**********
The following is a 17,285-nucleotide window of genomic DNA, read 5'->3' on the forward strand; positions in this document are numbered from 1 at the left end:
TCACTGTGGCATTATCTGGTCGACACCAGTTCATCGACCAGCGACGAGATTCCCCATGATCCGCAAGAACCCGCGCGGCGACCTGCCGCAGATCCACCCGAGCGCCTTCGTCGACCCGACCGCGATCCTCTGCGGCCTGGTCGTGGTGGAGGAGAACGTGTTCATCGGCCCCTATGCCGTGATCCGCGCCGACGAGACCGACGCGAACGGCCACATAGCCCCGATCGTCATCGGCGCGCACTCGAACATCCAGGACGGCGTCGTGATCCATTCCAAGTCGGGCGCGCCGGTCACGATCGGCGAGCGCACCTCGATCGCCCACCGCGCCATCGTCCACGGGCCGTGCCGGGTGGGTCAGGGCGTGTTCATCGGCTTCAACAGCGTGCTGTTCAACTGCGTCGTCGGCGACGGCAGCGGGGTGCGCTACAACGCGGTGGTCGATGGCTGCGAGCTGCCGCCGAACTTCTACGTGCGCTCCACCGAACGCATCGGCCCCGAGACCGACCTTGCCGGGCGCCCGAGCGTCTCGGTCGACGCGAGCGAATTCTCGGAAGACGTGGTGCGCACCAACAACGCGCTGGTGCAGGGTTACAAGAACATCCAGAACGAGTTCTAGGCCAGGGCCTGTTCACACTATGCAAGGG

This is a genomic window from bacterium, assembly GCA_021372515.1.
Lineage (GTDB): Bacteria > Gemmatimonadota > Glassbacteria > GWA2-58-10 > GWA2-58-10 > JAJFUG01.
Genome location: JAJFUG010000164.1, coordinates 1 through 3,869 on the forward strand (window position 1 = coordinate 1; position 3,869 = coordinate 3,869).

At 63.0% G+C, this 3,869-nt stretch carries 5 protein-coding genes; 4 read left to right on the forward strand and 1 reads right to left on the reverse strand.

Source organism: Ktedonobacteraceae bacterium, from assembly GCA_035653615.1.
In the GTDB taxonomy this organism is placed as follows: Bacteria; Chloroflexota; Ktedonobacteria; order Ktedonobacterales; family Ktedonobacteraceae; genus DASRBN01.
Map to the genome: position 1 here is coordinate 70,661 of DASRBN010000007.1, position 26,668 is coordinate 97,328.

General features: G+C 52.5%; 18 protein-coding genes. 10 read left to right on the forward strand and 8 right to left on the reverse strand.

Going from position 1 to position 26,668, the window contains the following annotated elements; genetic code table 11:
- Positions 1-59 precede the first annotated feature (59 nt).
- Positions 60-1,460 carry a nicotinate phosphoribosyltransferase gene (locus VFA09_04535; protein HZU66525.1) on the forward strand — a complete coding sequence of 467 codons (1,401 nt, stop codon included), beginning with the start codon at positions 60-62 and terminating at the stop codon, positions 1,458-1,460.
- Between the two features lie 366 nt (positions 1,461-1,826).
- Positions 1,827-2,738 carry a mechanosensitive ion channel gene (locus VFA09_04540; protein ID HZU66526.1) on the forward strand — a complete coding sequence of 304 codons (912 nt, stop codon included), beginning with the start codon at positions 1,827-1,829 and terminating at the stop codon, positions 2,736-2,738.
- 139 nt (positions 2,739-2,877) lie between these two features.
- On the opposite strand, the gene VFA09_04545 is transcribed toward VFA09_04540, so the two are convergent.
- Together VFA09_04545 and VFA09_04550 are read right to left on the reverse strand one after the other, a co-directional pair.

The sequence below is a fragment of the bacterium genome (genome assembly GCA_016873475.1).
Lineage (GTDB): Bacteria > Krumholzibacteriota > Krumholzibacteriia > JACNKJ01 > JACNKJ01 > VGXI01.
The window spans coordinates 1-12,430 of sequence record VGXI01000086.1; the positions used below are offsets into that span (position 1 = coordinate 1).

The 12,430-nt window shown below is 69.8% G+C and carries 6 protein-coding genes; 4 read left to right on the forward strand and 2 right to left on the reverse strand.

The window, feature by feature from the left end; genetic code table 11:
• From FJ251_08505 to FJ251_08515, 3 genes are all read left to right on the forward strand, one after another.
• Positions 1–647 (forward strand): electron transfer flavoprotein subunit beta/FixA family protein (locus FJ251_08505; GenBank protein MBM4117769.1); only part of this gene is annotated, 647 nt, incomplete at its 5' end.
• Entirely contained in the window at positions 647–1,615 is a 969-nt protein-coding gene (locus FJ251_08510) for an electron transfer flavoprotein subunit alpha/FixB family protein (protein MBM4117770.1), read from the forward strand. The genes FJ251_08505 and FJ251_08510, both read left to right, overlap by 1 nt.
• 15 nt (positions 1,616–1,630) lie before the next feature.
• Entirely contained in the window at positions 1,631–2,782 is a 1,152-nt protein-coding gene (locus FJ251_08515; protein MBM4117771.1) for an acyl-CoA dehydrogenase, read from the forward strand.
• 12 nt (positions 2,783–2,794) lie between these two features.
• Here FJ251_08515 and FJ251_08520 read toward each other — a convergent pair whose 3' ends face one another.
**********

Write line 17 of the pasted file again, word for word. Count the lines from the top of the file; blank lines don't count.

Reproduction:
- On the opposite strand, the gene VFA09_04545 is transcribed toward VFA09_04540, so the two are convergent.